Cooking Lao Food for 40

Fresh, hot chiles THIS is why I love food, communal food: it has the power to turn a gathering of strangers into a collective event. It makes the foreign experience feel less so. It happens every time we travel to Laos, when villagers bring us to their kitchen fires or hand us glasses of Beerlao…Continue readingCooking Lao Food for 40

A Look at Land Rights on World Food Day

Danu tribal family farmers heading to their fields in Shan State, Myanmar It’s World Food Day, an annual celebration marking the establishment of the Food and Agriculture Organization, which was founded  in 1945. This year, the day honors family farmers with the theme of “feeding the world, caring for the earth.” The United Nations named…Continue readingA Look at Land Rights on World Food Day

A Celebration of Lao Food & Farming

  Farming in Laos Khao niaw, sticky rice. It’s the lifeblood of lowland Laos. The Lao phrase “to eat” specifically implies eating glutinous rice. To some, sticky rice is an integral part of national and ethnic identity. Many Laotian meals are designed around glutinous rice, which is taken with the right hand and formed into…Continue readingA Celebration of Lao Food & Farming

A Borneo Food Diary

Lunch, Day 10 I should never write a blog post while hungry! If you’ve been coming ’round here for a while, you might recall a post I did several years ago, A Rural Lao Food Diary. We’d just come off a nine-day trip to the hinterlands in Phongsali, way up near the Lao/China border, where…Continue readingA Borneo Food Diary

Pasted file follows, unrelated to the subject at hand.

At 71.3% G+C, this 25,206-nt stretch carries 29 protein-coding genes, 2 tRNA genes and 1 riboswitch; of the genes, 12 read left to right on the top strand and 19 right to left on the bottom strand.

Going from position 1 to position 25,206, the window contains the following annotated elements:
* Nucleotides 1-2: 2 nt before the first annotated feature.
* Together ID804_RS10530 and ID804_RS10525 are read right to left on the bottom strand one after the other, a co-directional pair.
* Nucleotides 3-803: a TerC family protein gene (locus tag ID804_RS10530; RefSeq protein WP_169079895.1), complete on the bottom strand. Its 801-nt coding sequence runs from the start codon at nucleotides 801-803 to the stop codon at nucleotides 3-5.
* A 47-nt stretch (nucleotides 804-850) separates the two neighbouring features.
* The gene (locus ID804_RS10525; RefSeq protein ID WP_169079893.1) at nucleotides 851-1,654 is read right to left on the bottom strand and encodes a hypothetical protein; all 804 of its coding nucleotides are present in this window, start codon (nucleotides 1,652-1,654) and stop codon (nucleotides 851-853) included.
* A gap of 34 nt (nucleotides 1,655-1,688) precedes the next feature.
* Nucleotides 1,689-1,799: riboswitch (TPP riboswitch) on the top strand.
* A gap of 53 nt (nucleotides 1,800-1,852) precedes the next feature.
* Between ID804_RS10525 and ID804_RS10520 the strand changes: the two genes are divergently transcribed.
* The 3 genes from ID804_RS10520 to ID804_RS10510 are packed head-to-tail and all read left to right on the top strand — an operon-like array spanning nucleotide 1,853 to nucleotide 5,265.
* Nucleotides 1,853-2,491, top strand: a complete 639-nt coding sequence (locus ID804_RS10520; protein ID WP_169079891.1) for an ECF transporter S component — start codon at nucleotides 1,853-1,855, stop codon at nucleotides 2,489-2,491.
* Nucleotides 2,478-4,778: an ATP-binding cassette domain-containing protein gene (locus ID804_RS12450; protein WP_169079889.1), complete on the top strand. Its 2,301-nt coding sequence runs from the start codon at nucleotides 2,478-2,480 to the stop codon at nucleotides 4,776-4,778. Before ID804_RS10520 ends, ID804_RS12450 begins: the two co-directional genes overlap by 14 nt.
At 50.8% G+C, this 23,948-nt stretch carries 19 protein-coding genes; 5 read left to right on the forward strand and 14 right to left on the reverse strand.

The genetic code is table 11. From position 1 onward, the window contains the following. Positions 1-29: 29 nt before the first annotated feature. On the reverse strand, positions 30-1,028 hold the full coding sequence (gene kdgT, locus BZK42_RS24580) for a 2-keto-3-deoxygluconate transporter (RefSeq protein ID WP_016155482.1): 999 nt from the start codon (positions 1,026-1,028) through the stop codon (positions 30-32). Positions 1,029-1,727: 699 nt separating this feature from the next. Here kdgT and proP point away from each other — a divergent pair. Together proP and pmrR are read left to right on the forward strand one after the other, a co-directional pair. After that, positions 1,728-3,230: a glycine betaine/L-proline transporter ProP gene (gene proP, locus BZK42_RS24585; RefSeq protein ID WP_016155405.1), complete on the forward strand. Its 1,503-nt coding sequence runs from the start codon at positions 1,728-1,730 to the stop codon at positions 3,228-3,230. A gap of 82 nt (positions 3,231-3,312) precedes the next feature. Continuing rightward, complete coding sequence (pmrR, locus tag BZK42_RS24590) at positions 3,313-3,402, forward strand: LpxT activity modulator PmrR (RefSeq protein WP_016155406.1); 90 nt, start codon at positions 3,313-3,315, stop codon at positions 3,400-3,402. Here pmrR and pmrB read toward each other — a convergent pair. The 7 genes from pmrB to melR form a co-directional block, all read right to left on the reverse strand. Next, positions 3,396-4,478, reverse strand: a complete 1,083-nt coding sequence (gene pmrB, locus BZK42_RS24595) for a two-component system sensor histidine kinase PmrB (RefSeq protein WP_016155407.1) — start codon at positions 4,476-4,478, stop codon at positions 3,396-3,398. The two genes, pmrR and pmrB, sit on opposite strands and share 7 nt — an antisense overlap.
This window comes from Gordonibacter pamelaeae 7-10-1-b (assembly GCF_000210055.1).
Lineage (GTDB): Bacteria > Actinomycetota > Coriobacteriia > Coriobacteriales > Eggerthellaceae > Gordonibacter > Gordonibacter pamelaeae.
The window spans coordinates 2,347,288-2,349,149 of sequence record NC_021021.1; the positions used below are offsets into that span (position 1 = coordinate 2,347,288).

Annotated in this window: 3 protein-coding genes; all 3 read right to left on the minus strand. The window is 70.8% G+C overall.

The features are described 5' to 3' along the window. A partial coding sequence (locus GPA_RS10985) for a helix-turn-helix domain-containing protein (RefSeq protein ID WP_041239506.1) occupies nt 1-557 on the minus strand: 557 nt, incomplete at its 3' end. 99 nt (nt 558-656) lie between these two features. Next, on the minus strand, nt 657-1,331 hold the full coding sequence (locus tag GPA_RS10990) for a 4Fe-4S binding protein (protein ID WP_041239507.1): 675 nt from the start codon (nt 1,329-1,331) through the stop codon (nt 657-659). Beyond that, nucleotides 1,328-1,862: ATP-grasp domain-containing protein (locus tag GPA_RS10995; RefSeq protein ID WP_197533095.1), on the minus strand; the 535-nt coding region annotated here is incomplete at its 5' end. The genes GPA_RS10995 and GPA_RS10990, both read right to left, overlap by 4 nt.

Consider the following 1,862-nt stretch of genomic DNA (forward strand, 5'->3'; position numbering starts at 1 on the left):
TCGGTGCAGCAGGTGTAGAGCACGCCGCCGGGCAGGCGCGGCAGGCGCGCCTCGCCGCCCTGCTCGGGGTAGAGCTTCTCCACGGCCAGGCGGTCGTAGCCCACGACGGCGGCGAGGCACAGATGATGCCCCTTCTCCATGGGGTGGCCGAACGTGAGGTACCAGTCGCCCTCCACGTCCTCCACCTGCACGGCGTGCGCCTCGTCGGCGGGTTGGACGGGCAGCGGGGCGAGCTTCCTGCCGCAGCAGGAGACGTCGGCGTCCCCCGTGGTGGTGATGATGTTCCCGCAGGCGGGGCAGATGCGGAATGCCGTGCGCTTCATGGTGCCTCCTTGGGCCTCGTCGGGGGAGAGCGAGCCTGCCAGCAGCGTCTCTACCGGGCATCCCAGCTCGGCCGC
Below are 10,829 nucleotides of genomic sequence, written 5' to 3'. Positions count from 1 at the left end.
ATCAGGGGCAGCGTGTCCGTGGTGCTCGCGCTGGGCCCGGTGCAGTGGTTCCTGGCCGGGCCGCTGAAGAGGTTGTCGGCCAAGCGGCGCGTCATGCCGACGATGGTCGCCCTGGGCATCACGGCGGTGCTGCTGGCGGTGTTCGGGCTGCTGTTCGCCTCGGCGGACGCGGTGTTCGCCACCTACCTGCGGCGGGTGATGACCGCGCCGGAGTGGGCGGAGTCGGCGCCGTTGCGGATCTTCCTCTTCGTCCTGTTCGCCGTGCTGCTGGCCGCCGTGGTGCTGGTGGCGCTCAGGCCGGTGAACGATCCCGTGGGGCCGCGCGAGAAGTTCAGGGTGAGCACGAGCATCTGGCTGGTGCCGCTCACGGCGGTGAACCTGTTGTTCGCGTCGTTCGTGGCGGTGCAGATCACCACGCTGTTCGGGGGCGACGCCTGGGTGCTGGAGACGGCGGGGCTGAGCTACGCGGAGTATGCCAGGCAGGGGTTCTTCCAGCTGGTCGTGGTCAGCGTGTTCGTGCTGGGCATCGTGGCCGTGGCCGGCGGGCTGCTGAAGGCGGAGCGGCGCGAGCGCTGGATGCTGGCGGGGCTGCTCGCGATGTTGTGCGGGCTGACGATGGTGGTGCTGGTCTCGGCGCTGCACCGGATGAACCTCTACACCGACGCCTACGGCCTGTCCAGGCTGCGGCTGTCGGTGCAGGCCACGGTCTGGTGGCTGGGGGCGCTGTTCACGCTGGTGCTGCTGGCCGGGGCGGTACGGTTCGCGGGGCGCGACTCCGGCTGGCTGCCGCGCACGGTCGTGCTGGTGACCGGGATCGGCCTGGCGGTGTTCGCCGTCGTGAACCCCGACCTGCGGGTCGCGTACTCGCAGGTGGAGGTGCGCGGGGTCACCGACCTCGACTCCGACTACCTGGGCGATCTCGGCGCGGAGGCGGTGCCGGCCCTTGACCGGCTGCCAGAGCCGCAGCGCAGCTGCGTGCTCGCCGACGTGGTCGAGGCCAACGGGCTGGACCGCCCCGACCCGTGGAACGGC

The Edible Jungle

There is a place in the hills where domestic meets wild, where humans meet jungle. Where the fertile valleys between forested mountains shelter villagers who plant fruit trees and rice and kitchen gardens across the acres they tame. But the wild – the jungle – also harbors a biodiversity that has long supplied the people’s…Continue readingThe Edible Jungle

20 Years of Democracy in Cambodia

1998. A man hangs an English-language banner from poles at the Democracy Square protest in Phnom Penh. Thousands of people gathered in front of the National Assembly Building for weeks to protest the outcome of the 1998 national election. The banners were for international observers and news crews, as most Cambodians could not read English.…Continue reading20 Years of Democracy in Cambodia

The Next Big Things in Books

I’ve been tagged! Jennifer Margulis, author of the forthcoming book The Business of Baby, invited me to participate in a blog meme highlighting authors and their new and forthcoming work. I don’t do a lot of memes—but I’m delighted to take part in this one. I have to break the rules a bit, though. (More…Continue readingThe Next Big Things in Books

Hope and Hard Times in Indian Country

The Blackfeet Reservation, Montana “Life here is very hand to mouth. Out here, we don’t have the finer things. You get what you get and you don’t throw a fit. And I’m going to be honest with you, sometimes I don’t eat. I’ve never told anyone this before, not even my mom, but I don’t…Continue readingHope and Hard Times in Indian Country

Book Dates! And an Excerpt

A fisherman on the far eastern edge of East Timor. Read about his community in This Way More Better. Dates are very important. Every writer knows this. Every writer I know waits and worries, frets and fusses in a mixed-bag roller-coaster of celebrated anticipation of THE DATE on which her book is published. We want…Continue readingBook Dates! And an Excerpt

Break[the]fast

Harira, a traditional Moroccan soup to break the fast. To see a gallery of Ramadan photos, click here. Ramadan ends this weekend with the sighting of a new moon, and millions of Muslims worldwide will break their month-long fast through the feast of Eid. It’s not been an easy month. Since Ramadan follows a lunar…Continue readingBreak[the]fast